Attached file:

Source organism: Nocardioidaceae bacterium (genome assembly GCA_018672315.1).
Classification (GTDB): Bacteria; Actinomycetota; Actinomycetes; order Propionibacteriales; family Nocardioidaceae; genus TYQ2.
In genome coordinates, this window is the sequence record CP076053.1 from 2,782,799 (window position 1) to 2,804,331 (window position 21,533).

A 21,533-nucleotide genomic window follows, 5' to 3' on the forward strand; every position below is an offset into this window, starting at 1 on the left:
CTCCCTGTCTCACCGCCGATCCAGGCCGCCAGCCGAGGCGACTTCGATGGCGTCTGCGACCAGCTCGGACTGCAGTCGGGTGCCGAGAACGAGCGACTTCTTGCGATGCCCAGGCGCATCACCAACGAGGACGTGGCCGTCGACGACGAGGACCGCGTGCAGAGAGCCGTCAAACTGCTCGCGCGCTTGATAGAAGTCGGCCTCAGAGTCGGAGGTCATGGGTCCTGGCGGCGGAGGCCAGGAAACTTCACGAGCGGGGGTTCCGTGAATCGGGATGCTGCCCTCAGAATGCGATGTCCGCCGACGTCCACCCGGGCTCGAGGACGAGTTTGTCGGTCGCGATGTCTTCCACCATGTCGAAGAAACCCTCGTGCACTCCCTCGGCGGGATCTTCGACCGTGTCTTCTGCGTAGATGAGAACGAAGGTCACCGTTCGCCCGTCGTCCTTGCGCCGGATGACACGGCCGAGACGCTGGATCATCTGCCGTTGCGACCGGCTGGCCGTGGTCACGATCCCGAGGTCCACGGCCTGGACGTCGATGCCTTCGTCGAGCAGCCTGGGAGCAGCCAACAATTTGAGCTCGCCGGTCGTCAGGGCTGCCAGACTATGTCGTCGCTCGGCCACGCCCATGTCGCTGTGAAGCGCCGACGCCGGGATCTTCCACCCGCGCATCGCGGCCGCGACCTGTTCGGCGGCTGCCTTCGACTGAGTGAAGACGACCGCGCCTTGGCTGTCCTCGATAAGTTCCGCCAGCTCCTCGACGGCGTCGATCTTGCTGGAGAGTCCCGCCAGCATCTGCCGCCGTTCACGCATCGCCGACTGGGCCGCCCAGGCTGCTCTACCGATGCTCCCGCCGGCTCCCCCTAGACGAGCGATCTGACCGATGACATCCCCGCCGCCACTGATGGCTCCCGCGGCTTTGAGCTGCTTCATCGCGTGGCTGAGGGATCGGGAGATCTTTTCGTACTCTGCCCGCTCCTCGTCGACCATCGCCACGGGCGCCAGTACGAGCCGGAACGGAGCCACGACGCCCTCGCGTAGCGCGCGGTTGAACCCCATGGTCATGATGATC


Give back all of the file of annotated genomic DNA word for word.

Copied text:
Source organism: Nocardioidaceae bacterium (genome assembly GCA_018672315.1).
Classification (GTDB): Bacteria; Actinomycetota; Actinomycetes; order Propionibacteriales; family Nocardioidaceae; genus TYQ2.
In genome coordinates, this window is the sequence record CP076053.1 from 2,782,799 (window position 1) to 2,804,331 (window position 21,533).

A 21,533-nucleotide genomic window follows, 5' to 3' on the forward strand; every position below is an offset into this window, starting at 1 on the left:
CTCCCTGTCTCACCGCCGATCCAGGCCGCCAGCCGAGGCGACTTCGATGGCGTCTGCGACCAGCTCGGACTGCAGTCGGGTGCCGAGAACGAGCGACTTCTTGCGATGCCCAGGCGCATCACCAACGAGGACGTGGCCGTCGACGACGAGGACCGCGTGCAGAGAGCCGTCAAACTGCTCGCGCGCTTGATAGAAGTCGGCCTCAGAGTCGGAGGTCATGGGTCCTGGCGGCGGAGGCCAGGAAACTTCACGAGCGGGGGTTCCGTGAATCGGGATGCTGCCCTCAGAATGCGATGTCCGCCGACGTCCACCCGGGCTCGAGGACGAGTTTGTCGGTCGCGATGTCTTCCACCATGTCGAAGAAACCCTCGTGCACTCCCTCGGCGGGATCTTCGACCGTGTCTTCTGCGTAGATGAGAACGAAGGTCACCGTTCGCCCGTCGTCCTTGCGCCGGATGACACGGCCGAGACGCTGGATCATCTGCCGTTGCGACCGGCTGGCCGTGGTCACGATCCCGAGGTCCACGGCCTGGACGTCGATGCCTTCGTCGAGCAGCCTGGGAGCAGCCAACAATTTGAGCTCGCCGGTCGTCAGGGCTGCCAGACTATGTCGTCGCTCGGCCACGCCCATGTCGCTGTGAAGCGCCGACGCCGGGATCTTCCACCCGCGCATCGCGGCCGCGACCTGTTCGGCGGCTGCCTTCGACTGAGTGAAGACGACCGCGCCTTGGCTGTCCTCGATAAGTTCCGCCAGCTCCTCGACGGCGTCGATCTTGCTGGAGAGTCCCGCCAGCATCTGCCGCCGTTCACGCATCGCCGACTGGGCCGCCCAGGCTGCTCTACCGATGCTCCCGCCGGCTCCCCCTAGACGAGCGATCTGACCGATGACATCCCCGCCGCCACTGATGGCTCCCGCGGCTTTGAGCTGCTTCATCGCGTGGCTGAGGGATCGGGAGATCTTTTCGTACTCTGCCCGCTCCTCGTCGACCATCGCCACGGGCGCCAGTACGAGCCGGAACGGAGCCACGACGCCCTCGCGTAGCGCGCGGTTGAACCCCATGGTCATGATGATC